Copywrong? Photog sues blogger for $385K
It was a tiny picture of a tiny music venue, and it was posted just twice on a local blogger's site, but the aggrieved photographer who snapped it says compensation needs to be made–- compensation to the tune of $385,000.
The federal lawsuit filed May 15 demands as much from gossip site cVillain.com and its owner, Kyle Redinger. The litigant, Charlottesville photographer Matthew Rosenberg, claims Redinger violated his copyright by hosting and showing the thumbnail image without permission.
"If filing a lawsuit over something so trivial is not overkill," says veteran intellectual property lawyer Sheldon Parker, "then I don't know what would constitute overkill."
Parker, who is not a party to the contretemps, wonders why this wasn't worked out with an apology and a hug– or something like that. So do Redinger's friends.
Before Redinger shut down his on-site discussion after 95 mostly anti-Rosenbergian jabs, commenters were wondering whether the irked lensman would ever work in this town again. One even called Rosenberg a heretofore little known part of the female anatomy, and Redinger seemed to be wondering what all the fuss was about.
But to former Daily Progress photojournalist Rosenberg, there's a six-figure score to be settled. And he's got the services of the law firm of Tremblay & Smith, as well as Atlanta-based Carolyn Wright of Buckley Brown, to make it happen.
"The infringement is clear," according to Wright, whose practice caters to photographers. "The only question is the extent of the damages to be paid."
Parker, however, contends that the suit offers plenty to question, besides the alleged overkill of it all. Showing how the use caused Rosenberg some verifiable harm is most important in determining damages– or whether it's actionable at all.
If the suit goes to trial, Parker thinks Rosenberg will have a hard time proving cVillain's use of the photos harmed his wallet, particularly because the small size and low resolution of the image render them commercially useless.
"Rosenberg could not have lost sales or royalty income as a result of the defendants' activities," says Parker, "since no one would use the thumbnails in lieu of the original artwork."
Redinger pals were also astounded by the suit's claim that Rosenberg warned Redinger after the first infringement with a fax. They wonder why such a tech-savvy paparazzo as Rosenberg, who recently began running newspaper websites for the Progress and other papers owned by parent company Media General, would rely on such 1980s technology. And Redinger claims online that he never received such a fax.
On the advice of counsel, Rosenberg declines comment. But when the piqued shutterbug began this quest by seeking a mere $2,500 back in November, Redinger offered up indignation on his own blog: "Matt, maybe you should sue Google, too, because they have your big pictures cached?" (And in fact, a check of this newspaper's records reveals that Rosenberg's photo of The Garage was also used at least twice last fall to illustrate the Hook's online art calendar listings for events at the venue.)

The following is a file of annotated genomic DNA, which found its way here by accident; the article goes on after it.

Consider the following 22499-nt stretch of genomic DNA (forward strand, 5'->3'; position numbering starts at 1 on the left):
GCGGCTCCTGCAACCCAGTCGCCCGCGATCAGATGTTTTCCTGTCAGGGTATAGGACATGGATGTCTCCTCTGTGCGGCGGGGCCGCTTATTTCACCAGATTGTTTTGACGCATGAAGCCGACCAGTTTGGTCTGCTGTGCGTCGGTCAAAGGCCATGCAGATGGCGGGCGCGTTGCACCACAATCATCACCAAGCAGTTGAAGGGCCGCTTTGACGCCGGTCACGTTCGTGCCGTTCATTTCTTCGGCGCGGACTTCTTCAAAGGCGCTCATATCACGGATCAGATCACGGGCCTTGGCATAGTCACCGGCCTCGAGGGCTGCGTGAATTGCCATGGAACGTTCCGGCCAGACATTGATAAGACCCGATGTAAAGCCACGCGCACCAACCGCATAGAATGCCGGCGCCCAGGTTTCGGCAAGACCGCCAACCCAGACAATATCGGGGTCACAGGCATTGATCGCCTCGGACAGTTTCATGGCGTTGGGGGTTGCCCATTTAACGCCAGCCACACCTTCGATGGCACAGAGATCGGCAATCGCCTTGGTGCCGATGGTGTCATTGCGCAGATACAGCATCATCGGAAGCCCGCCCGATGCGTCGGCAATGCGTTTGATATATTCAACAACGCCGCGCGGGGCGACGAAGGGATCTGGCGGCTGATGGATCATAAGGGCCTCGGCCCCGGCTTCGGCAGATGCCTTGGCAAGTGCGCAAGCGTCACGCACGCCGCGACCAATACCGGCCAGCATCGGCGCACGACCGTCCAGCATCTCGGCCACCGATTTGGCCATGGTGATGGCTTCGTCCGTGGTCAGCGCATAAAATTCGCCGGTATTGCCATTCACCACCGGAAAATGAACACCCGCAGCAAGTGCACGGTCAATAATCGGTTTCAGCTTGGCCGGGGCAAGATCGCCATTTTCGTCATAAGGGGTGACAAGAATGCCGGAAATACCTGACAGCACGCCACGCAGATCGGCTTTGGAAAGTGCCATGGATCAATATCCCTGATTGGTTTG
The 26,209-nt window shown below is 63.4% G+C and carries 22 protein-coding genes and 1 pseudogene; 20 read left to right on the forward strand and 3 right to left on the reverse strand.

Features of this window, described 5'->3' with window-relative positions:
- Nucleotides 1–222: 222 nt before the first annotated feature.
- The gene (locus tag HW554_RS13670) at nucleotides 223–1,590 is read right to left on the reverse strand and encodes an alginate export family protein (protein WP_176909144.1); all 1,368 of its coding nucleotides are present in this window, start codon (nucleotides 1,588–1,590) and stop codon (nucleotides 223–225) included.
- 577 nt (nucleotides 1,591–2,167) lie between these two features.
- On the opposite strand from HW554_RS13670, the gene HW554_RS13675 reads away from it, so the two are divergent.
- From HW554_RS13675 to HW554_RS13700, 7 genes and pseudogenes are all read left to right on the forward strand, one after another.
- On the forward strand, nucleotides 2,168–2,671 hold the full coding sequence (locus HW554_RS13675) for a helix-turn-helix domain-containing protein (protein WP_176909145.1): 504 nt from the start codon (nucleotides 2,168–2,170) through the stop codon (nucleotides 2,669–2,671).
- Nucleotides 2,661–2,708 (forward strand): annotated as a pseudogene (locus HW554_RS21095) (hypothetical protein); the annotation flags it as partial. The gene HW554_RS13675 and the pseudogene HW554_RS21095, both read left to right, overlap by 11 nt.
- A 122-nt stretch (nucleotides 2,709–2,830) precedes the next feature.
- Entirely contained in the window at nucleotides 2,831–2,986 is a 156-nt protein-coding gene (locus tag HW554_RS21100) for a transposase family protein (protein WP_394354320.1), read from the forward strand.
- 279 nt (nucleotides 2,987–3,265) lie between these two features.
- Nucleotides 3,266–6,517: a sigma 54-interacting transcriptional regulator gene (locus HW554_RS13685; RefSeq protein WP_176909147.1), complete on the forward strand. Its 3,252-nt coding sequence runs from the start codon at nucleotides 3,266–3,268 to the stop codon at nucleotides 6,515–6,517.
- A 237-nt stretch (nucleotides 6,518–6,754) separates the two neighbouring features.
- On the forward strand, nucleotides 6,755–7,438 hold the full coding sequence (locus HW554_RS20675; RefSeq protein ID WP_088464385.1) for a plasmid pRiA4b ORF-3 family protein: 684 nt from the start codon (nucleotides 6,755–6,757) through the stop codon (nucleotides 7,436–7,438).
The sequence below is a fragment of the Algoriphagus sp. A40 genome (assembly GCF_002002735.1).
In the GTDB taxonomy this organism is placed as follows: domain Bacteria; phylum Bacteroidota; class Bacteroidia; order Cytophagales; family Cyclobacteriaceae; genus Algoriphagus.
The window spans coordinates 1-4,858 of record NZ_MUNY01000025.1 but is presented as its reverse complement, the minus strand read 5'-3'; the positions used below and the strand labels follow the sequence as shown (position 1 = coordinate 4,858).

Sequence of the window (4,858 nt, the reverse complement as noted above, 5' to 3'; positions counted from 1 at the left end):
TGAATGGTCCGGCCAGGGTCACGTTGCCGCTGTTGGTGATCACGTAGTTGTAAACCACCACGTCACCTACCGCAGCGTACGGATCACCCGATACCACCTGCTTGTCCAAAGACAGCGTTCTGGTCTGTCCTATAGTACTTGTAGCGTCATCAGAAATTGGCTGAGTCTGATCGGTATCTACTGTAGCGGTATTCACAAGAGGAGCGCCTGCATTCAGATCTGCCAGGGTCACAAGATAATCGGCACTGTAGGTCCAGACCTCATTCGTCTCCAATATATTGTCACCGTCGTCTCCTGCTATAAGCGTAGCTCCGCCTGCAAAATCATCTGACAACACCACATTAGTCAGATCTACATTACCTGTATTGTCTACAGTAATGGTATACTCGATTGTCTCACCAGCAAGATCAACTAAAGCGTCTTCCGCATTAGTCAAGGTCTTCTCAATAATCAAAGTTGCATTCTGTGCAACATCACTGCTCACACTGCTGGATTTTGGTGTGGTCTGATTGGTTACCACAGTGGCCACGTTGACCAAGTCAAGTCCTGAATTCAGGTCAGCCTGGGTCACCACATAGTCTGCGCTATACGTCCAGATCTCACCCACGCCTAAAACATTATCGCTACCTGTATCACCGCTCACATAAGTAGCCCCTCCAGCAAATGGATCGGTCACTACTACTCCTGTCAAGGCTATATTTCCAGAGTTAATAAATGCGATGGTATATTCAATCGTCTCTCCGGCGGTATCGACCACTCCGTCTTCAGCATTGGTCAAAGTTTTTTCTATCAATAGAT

As for Redinger, he's no longer commenting (in part, he suggests, because the Hook and cVillain are such keen competitors).
Ironically, the person at the center of this storm has thus far gone unsued. She is Kate Daughdrill, the operator of the diminutive music venue operating out of a stand-alone garage across First Street NW from Lee Park and next door to Hill & Wood Funeral home.
She's the one who allegedly lifted Rosenberg's photo off his personal website in the first place– an act she says she initially didn't understand as infringing. After all, she's in the photo.
Here's where it gets curiouser. After Rosenberg got riled when his picture appeared on cVillain.com a second time in November 2008, Daughdrill contacted him to buy rights to the photo which she had already placed on the website for The Garage.
"He said I could use the photo in the common editorial ways unless it was something drastic like putting it on a billboard," Daughdrill says in an email. "I wish I had known more about internet copyright laws before all this, but I am glad to have learned more recently and am sincerely trying to respect everyone involved."
Another photographer says that frequent online copyright infringements are a frustration for professional picture takers.
"It happens a lot," says photographer Billy Hunt, who attempts to solve the problem by licensing his work under "creative commons," which means it can be reproduced without payment as long as he's credited.
"I tend to want my images to be seen," says Hunt, who explains that he makes his living more off paid photo shoots than the final product. But if, as Rosenberg claims, a warning was sent to cVillain, and the infringement continued, Hunt says, he can understand the suit.
"Somebody's gotta step up," says Hunt, "if people are acting the fool."
–Story last updated Friday, June 5, 2009 at 2:26pm.